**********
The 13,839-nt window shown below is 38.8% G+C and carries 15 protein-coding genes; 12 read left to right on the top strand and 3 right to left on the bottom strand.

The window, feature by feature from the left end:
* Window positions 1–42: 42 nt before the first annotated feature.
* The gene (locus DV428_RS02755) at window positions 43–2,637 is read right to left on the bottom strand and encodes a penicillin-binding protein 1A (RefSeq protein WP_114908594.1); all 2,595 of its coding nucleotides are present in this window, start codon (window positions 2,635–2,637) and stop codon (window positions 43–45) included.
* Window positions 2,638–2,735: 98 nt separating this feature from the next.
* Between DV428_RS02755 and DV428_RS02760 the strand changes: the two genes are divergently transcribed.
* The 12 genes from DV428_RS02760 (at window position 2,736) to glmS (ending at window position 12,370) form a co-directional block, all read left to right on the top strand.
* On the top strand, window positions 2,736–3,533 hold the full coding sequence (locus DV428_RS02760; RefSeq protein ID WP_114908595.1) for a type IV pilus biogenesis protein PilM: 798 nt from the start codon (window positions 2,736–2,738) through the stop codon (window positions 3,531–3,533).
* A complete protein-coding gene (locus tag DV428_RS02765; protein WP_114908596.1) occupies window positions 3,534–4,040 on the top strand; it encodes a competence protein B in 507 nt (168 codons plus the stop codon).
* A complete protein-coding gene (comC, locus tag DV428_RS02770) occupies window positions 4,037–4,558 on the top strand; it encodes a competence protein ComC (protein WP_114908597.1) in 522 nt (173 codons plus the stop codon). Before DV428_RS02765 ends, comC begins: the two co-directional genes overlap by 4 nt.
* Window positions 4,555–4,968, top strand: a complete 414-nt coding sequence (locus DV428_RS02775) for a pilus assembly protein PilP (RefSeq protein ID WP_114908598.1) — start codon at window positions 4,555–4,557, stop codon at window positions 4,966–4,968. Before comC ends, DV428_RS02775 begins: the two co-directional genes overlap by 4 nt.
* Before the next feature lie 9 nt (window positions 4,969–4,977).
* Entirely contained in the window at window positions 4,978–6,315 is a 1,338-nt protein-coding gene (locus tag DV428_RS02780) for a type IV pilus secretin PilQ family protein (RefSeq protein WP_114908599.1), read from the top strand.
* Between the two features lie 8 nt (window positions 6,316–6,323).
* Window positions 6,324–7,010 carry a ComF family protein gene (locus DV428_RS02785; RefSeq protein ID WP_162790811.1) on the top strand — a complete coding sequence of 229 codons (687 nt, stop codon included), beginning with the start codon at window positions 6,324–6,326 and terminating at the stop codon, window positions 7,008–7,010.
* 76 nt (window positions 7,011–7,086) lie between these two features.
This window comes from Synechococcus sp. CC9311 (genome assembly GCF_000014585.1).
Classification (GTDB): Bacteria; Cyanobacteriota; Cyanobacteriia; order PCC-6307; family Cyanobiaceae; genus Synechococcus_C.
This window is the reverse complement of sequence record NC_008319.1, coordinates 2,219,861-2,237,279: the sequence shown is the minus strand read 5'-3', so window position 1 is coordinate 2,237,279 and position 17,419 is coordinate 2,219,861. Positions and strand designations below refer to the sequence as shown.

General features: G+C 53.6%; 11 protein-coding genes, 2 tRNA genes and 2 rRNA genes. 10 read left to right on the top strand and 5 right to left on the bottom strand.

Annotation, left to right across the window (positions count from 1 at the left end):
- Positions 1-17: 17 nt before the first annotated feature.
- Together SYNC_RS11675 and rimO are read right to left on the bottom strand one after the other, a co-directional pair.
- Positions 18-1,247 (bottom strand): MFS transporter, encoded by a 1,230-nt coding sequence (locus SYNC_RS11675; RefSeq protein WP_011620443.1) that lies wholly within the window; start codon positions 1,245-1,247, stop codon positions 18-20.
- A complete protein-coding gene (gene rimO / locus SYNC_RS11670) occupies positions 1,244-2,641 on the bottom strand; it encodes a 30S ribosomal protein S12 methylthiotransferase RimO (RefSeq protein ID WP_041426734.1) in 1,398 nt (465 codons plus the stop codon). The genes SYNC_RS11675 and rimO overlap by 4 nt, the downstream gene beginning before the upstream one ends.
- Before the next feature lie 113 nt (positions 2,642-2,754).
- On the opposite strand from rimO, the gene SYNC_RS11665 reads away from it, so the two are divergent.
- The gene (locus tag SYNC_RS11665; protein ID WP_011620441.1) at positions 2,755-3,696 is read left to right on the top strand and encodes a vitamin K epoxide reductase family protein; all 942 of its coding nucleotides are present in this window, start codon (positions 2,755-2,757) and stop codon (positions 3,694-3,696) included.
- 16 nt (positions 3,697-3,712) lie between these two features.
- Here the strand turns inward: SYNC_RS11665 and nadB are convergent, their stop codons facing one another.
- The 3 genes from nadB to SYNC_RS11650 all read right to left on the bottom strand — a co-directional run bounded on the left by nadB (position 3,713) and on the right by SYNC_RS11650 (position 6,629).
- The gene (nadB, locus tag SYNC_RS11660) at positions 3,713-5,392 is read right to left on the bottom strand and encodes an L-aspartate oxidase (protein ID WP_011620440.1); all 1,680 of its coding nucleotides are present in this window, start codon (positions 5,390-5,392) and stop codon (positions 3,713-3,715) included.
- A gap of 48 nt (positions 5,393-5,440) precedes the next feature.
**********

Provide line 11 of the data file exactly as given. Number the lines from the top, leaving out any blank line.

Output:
* Window positions 4,555–4,968, top strand: a complete 414-nt coding sequence (locus DV428_RS02775) for a pilus assembly protein PilP (RefSeq protein ID WP_114908598.1) — start codon at window positions 4,555–4,557, stop codon at window positions 4,966–4,968. Before comC ends, DV428_RS02775 begins: the two co-directional genes overlap by 4 nt.